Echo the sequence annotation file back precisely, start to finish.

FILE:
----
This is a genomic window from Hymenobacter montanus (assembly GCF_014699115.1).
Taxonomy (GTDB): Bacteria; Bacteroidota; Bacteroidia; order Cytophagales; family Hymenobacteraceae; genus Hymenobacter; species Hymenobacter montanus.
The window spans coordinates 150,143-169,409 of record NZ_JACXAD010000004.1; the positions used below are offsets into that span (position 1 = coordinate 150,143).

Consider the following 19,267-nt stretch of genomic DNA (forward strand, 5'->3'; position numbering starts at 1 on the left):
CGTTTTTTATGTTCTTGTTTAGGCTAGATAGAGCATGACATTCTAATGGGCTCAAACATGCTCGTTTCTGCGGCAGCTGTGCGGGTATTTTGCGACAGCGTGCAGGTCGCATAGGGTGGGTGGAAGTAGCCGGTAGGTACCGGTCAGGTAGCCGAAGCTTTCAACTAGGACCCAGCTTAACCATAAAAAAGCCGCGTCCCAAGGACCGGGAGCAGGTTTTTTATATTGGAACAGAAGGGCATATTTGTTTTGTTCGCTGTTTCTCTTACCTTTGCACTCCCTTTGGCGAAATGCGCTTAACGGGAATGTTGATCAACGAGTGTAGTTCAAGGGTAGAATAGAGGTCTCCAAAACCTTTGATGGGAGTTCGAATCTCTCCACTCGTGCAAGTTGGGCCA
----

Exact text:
This is a genomic window from Hymenobacter montanus (assembly GCF_014699115.1).
Taxonomy (GTDB): Bacteria; Bacteroidota; Bacteroidia; order Cytophagales; family Hymenobacteraceae; genus Hymenobacter; species Hymenobacter montanus.
The window spans coordinates 150,143-169,409 of record NZ_JACXAD010000004.1; the positions used below are offsets into that span (position 1 = coordinate 150,143).

Consider the following 19,267-nt stretch of genomic DNA (forward strand, 5'->3'; position numbering starts at 1 on the left):
CGTTTTTTATGTTCTTGTTTAGGCTAGATAGAGCATGACATTCTAATGGGCTCAAACATGCTCGTTTCTGCGGCAGCTGTGCGGGTATTTTGCGACAGCGTGCAGGTCGCATAGGGTGGGTGGAAGTAGCCGGTAGGTACCGGTCAGGTAGCCGAAGCTTTCAACTAGGACCCAGCTTAACCATAAAAAAGCCGCGTCCCAAGGACCGGGAGCAGGTTTTTTATATTGGAACAGAAGGGCATATTTGTTTTGTTCGCTGTTTCTCTTACCTTTGCACTCCCTTTGGCGAAATGCGCTTAACGGGAATGTTGATCAACGAGTGTAGTTCAAGGGTAGAATAGAGGTCTCCAAAACCTTTGATGGGAGTTCGAATCTCTCCACTCGTGCAAGTTGGGCCA